## 1. Introduction

[2] Several studies have reported an increase in the meridional extent of the Hadley circulation (HC) in both recent observational data [e.g., *Hu and Fu*, 2007; *Seidel and Randel*, 2007; *Seidel et al.*, 2008] and simulations of 21st-century climate [e.g., *Lu et al.*, 2007; *Seager et al.*, 2007]. Such shifts can dramatically alter climate on regional scales, underscoring the need to understand the dynamical mechanisms responsible. While it has long been suspected that the HC extent may be related to baroclinic eddy activity, an expression for its meridional extent built on a dynamically consistent foundation has not been developed.

[3] Axisymmetric HCs for Earth-like planets are baroclinically unstable, which has led to formulations for HC extent that combine baroclinic instability measures with expressions for the flow within HCs. For example, combining the zonal wind obtained by assuming angular momentum conservation of the meridional flow in the upper troposphere [*Held and Hou*, 1980] with the critical shear for baroclinic instability in the quasigeostrophic two-layer model [*Phillips*, 1954] yields an expression for the HC terminus as the latitude at which the HC would become baroclinically unstable in the two-layer model [*Held*, 2000]. However, the critical shear is an artifact of the vertical truncation of the two-layer model; in a continuously stratified atmosphere, there is none. While some other baroclinic instability measure could be used in its place (e.g., the growth rate from the Eady or Charney model), an additional problem is that upper-tropospheric flows in HCs across a range of climates including Earth's deviate substantially from angular momentum conservation [*Walker and Schneider*, 2006; *Schneider*, 2006], rendering the physical basis for this formulation dubious. Existing theories do not capture the quantitative dependence of HC extent on the static stability and other mean-flow quantities [*Walker and Schneider*, 2006; *Schneider*, 2006].

[4] Here we propose a new formulation built on a foundation that neither requires angular momentum conservation of the tropical upper-tropospheric flow nor uses an expression for baroclinic instability that is predicated on the architecture of a particular model. We take as the defining characteristic of the HC's subtropical terminus that there the divergence of meridional eddy angular momentum fluxes in the upper troposphere changes sign. Upper-tropospheric divergence of eddy angular momentum fluxes near the terminus and poleward thereof is balanced primarily by the Coriolis torque on (Eulerian) mean meridional mass fluxes because the Rossby number there is small [e.g., *Walker and Schneider*, 2006; *Bordoni and Schneider*, 2008]. Where there is eddy angular momentum flux divergence (in the Hadley cells), there is poleward mass flux; where there is convergence (in the Ferrel cells), there is equatorward mass flux. Convergence of meridional eddy angular momentum fluxes is tantamount to divergence of meridional wave activity fluxes, and the wave activity diverging poleward of the HC terminus is brought into the upper troposphere by vertical fluxes, which are related to meridional eddy entropy fluxes [e.g., *Edmon et al.*, 1980]. Therefore, the HC terminus can be interpreted as the latitude poleward of which eddy entropy fluxes are sufficiently deep to reach the upper troposphere, leading to wave activity flux divergence and thus to eddy angular momentum flux convergence and a meridional mass flux that opposes that of the HCs.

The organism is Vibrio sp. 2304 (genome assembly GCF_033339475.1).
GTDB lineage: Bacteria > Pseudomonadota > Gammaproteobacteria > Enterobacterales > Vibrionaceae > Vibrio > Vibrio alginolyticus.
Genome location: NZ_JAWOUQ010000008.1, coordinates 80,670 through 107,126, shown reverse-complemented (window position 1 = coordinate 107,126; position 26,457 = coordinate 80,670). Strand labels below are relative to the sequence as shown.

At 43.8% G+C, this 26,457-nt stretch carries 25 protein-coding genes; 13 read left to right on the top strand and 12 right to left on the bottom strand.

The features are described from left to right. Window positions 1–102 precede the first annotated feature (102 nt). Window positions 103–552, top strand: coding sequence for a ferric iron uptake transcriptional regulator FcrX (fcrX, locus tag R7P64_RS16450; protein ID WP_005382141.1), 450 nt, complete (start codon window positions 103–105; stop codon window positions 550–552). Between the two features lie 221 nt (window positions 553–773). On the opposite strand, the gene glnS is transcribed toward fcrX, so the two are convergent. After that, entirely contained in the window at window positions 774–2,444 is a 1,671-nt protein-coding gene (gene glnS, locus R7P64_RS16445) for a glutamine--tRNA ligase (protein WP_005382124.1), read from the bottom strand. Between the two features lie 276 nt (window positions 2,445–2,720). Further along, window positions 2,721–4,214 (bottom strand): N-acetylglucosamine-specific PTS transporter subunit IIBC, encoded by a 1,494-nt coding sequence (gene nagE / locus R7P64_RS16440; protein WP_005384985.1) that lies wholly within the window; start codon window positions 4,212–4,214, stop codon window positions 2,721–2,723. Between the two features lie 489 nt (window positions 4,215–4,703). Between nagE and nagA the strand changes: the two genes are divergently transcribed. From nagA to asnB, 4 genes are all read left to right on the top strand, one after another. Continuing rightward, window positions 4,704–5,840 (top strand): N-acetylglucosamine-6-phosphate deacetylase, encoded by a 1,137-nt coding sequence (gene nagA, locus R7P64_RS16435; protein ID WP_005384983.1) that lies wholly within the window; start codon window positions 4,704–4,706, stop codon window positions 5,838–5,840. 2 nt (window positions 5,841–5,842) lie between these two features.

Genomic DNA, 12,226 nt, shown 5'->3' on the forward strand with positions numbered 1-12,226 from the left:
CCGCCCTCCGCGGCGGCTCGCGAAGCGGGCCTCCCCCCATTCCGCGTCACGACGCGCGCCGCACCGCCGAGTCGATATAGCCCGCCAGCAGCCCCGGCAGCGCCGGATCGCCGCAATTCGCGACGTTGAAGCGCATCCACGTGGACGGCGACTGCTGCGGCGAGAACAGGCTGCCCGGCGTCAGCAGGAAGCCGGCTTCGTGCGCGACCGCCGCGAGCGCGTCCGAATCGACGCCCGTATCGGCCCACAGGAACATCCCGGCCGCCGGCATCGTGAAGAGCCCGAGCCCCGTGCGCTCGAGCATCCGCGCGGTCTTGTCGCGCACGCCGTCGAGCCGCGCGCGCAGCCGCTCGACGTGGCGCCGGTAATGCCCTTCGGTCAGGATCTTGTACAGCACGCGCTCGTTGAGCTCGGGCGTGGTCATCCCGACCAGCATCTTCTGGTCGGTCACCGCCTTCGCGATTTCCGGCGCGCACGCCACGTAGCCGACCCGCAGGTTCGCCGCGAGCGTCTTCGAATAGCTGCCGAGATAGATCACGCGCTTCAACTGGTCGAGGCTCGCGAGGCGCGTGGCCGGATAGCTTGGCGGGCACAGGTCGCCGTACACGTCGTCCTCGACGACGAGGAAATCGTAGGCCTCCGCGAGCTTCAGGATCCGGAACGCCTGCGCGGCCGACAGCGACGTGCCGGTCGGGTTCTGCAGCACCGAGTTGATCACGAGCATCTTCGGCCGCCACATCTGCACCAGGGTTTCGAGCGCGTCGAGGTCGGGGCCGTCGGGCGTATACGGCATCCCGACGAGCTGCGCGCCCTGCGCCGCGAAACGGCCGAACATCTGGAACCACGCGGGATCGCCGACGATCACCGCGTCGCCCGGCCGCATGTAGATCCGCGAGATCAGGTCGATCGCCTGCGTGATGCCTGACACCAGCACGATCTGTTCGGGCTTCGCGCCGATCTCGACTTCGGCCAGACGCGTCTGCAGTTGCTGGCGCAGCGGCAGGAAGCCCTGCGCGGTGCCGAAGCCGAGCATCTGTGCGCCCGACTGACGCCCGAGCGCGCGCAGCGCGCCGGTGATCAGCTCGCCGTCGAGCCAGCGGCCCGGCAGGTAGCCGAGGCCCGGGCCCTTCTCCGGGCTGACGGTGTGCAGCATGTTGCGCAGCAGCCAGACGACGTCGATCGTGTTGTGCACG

[5] The preceding discussion suggests that the HC terminus may be characterized by a critical *O*(1) value of the supercriticality

which is a nondimensional measure of the pressure range over which eddy entropy fluxes in dry atmospheres extend [*Schneider and Walker*, 2006; *Schneider*, 2007]. The supercriticality generalizes a similar measure of the depth of eddy entropy fluxes proposed in the context of quasigeostrophic theory by *Held* [1978]. The fields entering (1) are temporal and zonal means: the surface or near-surface potential temperature _{s}; the pressures at the surface (_{s}), at the tropopause (_{t}), and at the level up to which eddy entropy fluxes extend (_{e}); and the bulk stability

which depends on the static stability near the surface. Although the derivation of *S*_{c} as a measure of the depth of eddy entropy fluxes relative to the tropopause height is based on diffusive eddy flux closures, and therefore may be expected only to hold on length scales large compared with those of eddies [*Schneider and Walker*, 2006], here we evaluate *S*_{c} locally in latitude, using local values of *f*, *β*, and the mean-flow quantities. Formulated this way, the latitude poleward of which *S*_{c} first exceeds a critical *O*(1) value may be that at which eddy entropy fluxes first reach the upper troposphere and, therefore, where the eddy angular momentum flux divergence in the upper troposphere changes sign.

[6] We use simulations with an idealized dry GCM that span a wide range of climates to investigate how the HC extent depends on mean-flow quantities and how the specific formulation proposed here performs. The dry GCM allows us to test theories based on scaling laws for baroclinic eddies in dry atmospheres, postponing questions of how they may be generalized to moist atmospheres. We show that *S*_{c} indeed assumes an approximately constant value at the HC's terminus in all but a few simulations.